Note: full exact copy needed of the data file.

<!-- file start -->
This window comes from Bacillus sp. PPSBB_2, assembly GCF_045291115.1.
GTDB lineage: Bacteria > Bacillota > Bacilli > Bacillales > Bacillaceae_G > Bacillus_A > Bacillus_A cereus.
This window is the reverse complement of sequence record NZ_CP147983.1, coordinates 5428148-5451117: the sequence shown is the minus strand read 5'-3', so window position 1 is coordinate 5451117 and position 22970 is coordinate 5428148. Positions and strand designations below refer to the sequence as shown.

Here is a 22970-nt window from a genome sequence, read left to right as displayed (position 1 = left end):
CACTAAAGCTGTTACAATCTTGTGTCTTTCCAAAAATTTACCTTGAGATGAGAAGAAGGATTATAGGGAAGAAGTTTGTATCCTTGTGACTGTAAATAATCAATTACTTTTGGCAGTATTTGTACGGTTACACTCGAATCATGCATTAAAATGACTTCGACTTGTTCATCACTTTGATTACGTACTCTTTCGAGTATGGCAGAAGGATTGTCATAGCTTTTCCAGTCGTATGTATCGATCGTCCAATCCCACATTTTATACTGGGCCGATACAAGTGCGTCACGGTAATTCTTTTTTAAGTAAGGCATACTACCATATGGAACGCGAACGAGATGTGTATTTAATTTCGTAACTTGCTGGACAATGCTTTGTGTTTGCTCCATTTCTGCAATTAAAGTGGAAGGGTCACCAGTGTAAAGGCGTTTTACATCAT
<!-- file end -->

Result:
This window comes from Bacillus sp. PPSBB_2, assembly GCF_045291115.1.
GTDB lineage: Bacteria > Bacillota > Bacilli > Bacillales > Bacillaceae_G > Bacillus_A > Bacillus_A cereus.
This window is the reverse complement of sequence record NZ_CP147983.1, coordinates 5428148-5451117: the sequence shown is the minus strand read 5'-3', so window position 1 is coordinate 5451117 and position 22970 is coordinate 5428148. Positions and strand designations below refer to the sequence as shown.

Here is a 22970-nt window from a genome sequence, read left to right as displayed (position 1 = left end):
CACTAAAGCTGTTACAATCTTGTGTCTTTCCAAAAATTTACCTTGAGATGAGAAGAAGGATTATAGGGAAGAAGTTTGTATCCTTGTGACTGTAAATAATCAATTACTTTTGGCAGTATTTGTACGGTTACACTCGAATCATGCATTAAAATGACTTCGACTTGTTCATCACTTTGATTACGTACTCTTTCGAGTATGGCAGAAGGATTGTCATAGCTTTTCCAGTCGTATGTATCGATCGTCCAATCCCACATTTTATACTGGGCCGATACAAGTGCGTCACGGTAATTCTTTTTTAAGTAAGGCATACTACCATATGGAACGCGAACGAGATGTGTATTTAATTTCGTAACTTGCTGGACAATGCTTTGTGTTTGCTCCATTTCTGCAATTAAAGTGGAAGGGTCACCAGTGTAAAGGCGTTTTACATCAT